Skip to content
Join our Newsletter
Join our Newsletter

5 things you (probably) didn't know about Vancouver's HMCS Discovery

It's a ship that was an island, but now it's connected to the mainland.

For 80 years Vancouver has had a small, albeit easy-to-spot, naval base.

HMCS Discovery, named after Capt. George Vancouver's ship, sits on Deadman's Island, a small piece of land now connected to Stanely Park by a narrow causeway (though it was an island). For much of its history it's been a useful location for the navy, and continues to have an active roll as it's used as a training facility and home for local sea cadet corps.

While that all may be familiar, here are a few things you (probably) didn't know about it.

1. Its full name is His Majesty's Canadian Ship Discovery

What's odd about that is the island is not a ship. It's arguably not even an island.

However, there's a tradition amongst some navies of land bases getting ships' names and becoming 'stone frigates,' including Canada. Notably, there's a dormitory in Kingston called HMCS Stone Frigate.

Also, its name changes, depending on the monarch, so it started off as 'His' and then was 'Her' until the Queen passed away last year. With King Charles III in charge, it's now 'His' again.

2. It has European battle honours

Because of how naming conventions in the British Commonwealth work, HMCS Discovery has two battle honours, one from the Battle of Portland in 1653 (an island in England, not the city in Oregon) and one from the 1801 Battle of Copenhagen.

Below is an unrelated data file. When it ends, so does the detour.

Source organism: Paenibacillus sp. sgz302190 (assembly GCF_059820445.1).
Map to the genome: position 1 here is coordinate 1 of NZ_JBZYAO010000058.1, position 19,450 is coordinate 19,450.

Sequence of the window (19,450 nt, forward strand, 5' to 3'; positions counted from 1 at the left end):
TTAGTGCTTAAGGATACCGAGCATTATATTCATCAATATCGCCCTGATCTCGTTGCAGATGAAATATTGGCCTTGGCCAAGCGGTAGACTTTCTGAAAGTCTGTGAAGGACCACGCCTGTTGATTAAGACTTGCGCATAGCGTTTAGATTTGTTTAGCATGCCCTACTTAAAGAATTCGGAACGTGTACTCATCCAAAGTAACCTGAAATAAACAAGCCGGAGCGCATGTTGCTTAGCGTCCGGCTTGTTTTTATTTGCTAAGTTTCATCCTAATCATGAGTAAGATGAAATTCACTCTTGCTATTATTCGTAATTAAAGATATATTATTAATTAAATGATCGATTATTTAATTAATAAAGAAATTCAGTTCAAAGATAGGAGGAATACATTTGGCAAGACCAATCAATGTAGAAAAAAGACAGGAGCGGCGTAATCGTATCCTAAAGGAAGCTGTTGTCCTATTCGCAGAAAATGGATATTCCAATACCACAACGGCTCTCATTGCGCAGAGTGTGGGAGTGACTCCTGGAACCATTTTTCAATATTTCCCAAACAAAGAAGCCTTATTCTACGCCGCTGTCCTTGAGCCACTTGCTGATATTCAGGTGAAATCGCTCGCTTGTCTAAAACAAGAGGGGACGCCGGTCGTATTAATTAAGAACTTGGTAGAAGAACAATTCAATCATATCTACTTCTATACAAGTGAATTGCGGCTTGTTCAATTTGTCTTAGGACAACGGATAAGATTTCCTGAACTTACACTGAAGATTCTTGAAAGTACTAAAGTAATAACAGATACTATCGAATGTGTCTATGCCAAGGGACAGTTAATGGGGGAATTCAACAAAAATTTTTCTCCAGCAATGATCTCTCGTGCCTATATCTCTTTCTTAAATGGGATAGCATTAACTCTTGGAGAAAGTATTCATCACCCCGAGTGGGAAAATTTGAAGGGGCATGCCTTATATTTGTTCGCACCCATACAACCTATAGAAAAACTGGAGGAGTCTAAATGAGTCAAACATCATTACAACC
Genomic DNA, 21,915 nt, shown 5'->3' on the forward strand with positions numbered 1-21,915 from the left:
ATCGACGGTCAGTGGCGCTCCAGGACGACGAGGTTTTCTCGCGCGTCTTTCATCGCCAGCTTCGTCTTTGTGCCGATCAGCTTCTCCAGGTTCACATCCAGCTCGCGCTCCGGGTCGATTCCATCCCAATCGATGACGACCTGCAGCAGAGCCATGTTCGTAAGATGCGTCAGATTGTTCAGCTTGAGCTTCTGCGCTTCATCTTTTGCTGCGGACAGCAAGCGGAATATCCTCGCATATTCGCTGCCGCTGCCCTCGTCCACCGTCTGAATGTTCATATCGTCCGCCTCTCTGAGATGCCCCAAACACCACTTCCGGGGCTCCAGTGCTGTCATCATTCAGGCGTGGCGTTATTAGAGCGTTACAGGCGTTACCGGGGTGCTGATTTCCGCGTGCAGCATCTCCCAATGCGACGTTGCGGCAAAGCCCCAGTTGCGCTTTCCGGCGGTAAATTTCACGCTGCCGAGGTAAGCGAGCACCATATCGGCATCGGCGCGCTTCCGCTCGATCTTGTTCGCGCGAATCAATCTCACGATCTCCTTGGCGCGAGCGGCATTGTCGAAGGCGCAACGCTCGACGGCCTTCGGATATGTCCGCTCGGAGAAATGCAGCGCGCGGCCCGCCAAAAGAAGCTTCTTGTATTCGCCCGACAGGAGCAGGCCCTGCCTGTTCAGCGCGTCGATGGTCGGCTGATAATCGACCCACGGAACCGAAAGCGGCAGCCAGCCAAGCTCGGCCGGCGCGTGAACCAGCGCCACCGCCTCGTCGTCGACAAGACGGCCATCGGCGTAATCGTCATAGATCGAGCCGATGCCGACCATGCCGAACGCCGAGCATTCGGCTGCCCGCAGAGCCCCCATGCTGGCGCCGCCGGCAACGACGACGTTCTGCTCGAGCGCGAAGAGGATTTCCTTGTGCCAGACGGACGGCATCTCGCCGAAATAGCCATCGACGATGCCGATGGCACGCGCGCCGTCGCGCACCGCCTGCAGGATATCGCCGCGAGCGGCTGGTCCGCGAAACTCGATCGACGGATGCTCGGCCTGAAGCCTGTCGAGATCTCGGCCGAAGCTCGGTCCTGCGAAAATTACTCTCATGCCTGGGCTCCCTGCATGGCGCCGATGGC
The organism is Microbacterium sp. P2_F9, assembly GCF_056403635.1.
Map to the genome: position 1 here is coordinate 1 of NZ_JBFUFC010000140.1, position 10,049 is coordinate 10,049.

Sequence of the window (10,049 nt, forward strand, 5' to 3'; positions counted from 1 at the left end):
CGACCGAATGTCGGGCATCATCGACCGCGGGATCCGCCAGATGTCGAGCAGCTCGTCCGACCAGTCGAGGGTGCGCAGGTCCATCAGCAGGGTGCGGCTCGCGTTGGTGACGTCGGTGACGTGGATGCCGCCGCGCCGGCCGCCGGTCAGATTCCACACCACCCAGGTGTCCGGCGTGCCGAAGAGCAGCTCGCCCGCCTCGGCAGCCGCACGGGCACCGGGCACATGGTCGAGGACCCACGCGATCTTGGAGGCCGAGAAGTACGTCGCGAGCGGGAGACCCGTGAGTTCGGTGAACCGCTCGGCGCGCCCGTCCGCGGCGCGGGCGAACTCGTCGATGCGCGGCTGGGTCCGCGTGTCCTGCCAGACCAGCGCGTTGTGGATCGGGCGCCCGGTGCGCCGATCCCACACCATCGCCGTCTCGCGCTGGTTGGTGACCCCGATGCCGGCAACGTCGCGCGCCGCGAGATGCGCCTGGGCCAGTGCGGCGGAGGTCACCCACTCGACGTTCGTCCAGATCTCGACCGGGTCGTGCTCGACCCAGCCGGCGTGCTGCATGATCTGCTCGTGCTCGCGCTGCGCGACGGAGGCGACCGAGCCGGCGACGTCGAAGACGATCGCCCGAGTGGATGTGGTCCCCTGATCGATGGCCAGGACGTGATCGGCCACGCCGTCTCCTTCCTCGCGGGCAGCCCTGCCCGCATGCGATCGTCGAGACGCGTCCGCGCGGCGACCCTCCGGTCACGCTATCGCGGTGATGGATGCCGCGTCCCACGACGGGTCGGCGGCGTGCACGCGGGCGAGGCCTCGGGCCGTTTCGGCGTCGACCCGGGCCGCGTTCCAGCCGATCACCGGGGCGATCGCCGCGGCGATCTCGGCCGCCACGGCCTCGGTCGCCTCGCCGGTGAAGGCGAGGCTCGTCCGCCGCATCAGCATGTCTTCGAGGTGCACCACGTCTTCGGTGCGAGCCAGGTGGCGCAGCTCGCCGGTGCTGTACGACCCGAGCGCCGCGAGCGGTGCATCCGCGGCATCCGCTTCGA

In both cases a ship called the HMS Discovery participated, and because HMCS Discovery was commissioned in the 1940s, the tradition of the time means it was part of the shared list of battle honours. That changed in the 1960s and Canadian ships now can only claim battle honours from previous Canadian ships.

3. Its badge is a rebus

A rebus is a sort puzzle that illustrates a word. In this case, the HMCS Discovery badge is a capital Y underneath a yellow circle.

discovery

Written another way, it's a 'disc over Y.'

4. It played a big role in security during the 2010 Olympics

Vancouver's Winter Olympics in 2010 was a big deal for the city, and with the games came huge security concerns.

As one of the biggest events ever to happen on Canadian soil, it makes sense that security for the 2010 Winter Olympics and Paralympics was the biggest peacetime domestic operation to date. That means military involvement, and HMCS Discovery was used to run the naval arm of that operation.

5. It's supposedly haunted

Long before the navy moved onto Deadman's Island it was a tree burial ground for local First Nations. When settlers arrived, they decided to use it for the same purpose.

It may be that history that's led to ghost stories coming from the island. Ghosts of Vancouver has collected several stories from the 1990s about the hauntings, often connected to furniture being moved around.

push icon
Be the first to read breaking stories. Enable push notifications on your device. Disable anytime.
No thanks